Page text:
Pierre Ramond, "Chefs - d'Oeuvre des Marqueteurs", 1994; vol. I, pp. 144-145, illustrating an almost identical commode from the Gismondi Collection, Paris. Guillaume Janneau, "Le Mobilier Français - Le Meuble D'Ebénisterie", 1993, p. 20, pl. 20, illustrating a very similar commode.
A highly important and rare Louis XIV ebony, rosewood, maple, amaranth, sycamore, cherry, ivory, mother of pearl and brass marquetry commode, the rectangular top with brass banding exquisitely inlaid with a vase of flowers on a plinth above a grotesque mask head flanked by elaborate floral and foliate scrolls with further vase-filled floral bouquets, exotic birds and butterflies above two bowed drawers above three conformingly shaped long drawers, each inlaid with floral and foliate scrolls and with gilt bronze handles and escutcheons, centred by panels with grotesque mask escutcheons, the sides inlaid overall with a flower-filled vase on a plinth, the shaped angles with an undulating cut-out trim terminated by short legs with gilt bronze foliate and cloven-foot sabots
Paris, date circa 1710
Height 83 cm, length 124 cm, depth 72 cm.
This outstandingly beautiful commode, in perfect condition, is not only of great importance on account of its supreme craftsmanship but also due to its rarity and the fact that according to Pierre Ramond three other similar pieces by the same maker are housed in the Victoria and Albert Museum London, the Musée des Arts Décoratifs Paris and at Château de Versailles. Another commode from the Gismondi Collection Paris (see Ramond, ibid.) is almost identical though certain differences exist, notably the latter only has three tiers of drawers, the marquetry which uses slightly darker inlays also varies, it has an additional gilt mounted apron and the angles are simpler. A few other similar examples are known including one sold by Sotheby's New York 10th May 1995, lot 126.
As here, none of the comparable commodes bear a maker's stamp (which was not uncommon at this period) and nor has the ébéniste been conclusively identified. However it is clear that he was a great master of the period working in the circle of André Charles Boulle (1642-1732) and was most probably Auburtin Gaudron, who like Boulle specialised in the most sumptous and lavishly designed inlaid decoration. Unfortunately there is little documentary records relating to this fine maker to the extent that the comte de Salverte proposed that there may have been two men, a father and son working under the same name.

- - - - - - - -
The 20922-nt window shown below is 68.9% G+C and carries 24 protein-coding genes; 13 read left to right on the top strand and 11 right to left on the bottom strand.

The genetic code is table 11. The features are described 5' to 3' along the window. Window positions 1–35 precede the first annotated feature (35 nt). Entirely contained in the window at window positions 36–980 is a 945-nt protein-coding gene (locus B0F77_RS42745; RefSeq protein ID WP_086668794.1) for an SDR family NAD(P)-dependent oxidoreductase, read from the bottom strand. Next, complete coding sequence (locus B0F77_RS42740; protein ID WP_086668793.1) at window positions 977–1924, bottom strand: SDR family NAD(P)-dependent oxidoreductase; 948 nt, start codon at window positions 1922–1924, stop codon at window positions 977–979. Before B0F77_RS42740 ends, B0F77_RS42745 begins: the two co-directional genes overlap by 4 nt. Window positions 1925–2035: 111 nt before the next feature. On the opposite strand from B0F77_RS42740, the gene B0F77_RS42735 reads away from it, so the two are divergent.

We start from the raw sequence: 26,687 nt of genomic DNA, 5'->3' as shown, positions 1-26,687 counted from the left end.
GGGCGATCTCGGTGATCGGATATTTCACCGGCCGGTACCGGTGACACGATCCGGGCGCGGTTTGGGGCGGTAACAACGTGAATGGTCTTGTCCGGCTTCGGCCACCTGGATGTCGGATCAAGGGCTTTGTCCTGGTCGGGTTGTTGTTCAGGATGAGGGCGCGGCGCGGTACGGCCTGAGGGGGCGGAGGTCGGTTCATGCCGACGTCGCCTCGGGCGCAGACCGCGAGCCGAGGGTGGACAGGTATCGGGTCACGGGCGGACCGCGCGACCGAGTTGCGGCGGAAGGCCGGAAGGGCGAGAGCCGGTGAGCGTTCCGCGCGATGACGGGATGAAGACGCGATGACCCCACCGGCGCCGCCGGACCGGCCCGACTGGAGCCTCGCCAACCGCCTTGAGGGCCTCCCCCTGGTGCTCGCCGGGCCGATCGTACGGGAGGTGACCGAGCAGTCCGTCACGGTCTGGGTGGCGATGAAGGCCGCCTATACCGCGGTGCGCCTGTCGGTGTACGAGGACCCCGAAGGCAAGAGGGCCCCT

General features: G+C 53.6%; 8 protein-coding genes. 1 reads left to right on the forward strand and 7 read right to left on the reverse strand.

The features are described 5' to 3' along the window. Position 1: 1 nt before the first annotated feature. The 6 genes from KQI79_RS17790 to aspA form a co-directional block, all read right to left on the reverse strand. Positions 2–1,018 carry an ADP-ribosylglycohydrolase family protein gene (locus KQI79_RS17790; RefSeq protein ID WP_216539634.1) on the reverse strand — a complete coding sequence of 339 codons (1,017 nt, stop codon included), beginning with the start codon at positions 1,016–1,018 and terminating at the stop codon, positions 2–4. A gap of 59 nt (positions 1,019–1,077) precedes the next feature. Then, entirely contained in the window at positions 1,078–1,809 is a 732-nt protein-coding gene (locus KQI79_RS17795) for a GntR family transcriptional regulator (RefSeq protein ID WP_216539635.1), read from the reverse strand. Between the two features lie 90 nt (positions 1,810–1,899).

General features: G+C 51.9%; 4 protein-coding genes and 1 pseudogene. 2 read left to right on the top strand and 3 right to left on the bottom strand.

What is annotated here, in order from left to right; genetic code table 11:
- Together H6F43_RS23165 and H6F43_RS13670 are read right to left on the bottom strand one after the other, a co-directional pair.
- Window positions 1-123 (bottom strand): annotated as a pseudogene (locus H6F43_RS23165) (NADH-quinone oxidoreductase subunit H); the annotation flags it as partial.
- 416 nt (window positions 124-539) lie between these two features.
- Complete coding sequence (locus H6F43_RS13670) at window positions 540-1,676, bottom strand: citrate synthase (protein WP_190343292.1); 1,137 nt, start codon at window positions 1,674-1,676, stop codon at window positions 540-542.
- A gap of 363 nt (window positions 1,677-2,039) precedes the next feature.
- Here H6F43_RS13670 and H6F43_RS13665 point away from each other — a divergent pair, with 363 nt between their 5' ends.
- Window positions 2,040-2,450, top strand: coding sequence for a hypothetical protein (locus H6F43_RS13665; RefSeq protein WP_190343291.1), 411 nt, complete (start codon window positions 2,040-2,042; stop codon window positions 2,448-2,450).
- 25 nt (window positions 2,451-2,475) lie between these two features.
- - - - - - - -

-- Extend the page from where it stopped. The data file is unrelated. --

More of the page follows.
What is known of Auburtin Gaudron is that he was working during the latter part of the seventeenth century into the early years of the eighteenth and worked for the Garde-Meuble de la Couronne during the reign of King Louis XIV. Gaudron had a Paris workshop in rue Saint-Honoré where he worked for the Garde-Meuble Royal up until 1713 and also for the Menus-Plaisirs. Records reveal that in addition to Louis XIV, he supplied furniture to the Dauphin and Dauphine, as well as Madame de Maintenon, the duc d'Anjou, the duc de Chartres, the prince de Condé and other important clientele. Further evidence of Gaudron's excellent connections is provided by the fact that he was listed in the inventories of Henriette-Anne of England. Works by Gaudron supplied to such esteemed clientele include commodes also those known as bureaux en commode, armoires, cabinets and tables, usually lavishly inlaid with precious woods including ebony, as well as ivory, mother of pearl, brass and other metals.
Gaudron is recorded as having worked with the painter Jean-Michel Picart (1660-82) who specialised in flower pieces and whose work was also owned by Louis XIV. Born in Antwerp, Picart was working in Paris by 1635 where he achieved repute as a painter and also set himself up as a dealer. Picart's floral still-lifes provided the inspiration to many other painters. It is likely that they also inspired the floral designs for the present and other similar attributed Gaudron pieces since like Picart's work the inlays include lavish, undulating and brightly coloured floral bouquets. Gaudron is believed to have collaborated with other leading makers of his day. In particular he is known to have worked with the esteemed ébéniste Pierre Gole (circa 1620-84) who was appointed to Louis XIV and like Gaudron and his other contemporary and at one time co-worker André Charles Boulle specialised in sumptous, costly and lavishly inlaid furniture. Despite the similarity between the three the absence of any stamp on work by Gaudron or further documentary evidence has constantly challenged experts. And thus in the past, work by Auburtin Gaudron has often been attributed to the Boulle workshop though scholars now generally agree that his oeuvre should be reviewed and in particular attribute this type of commode to him.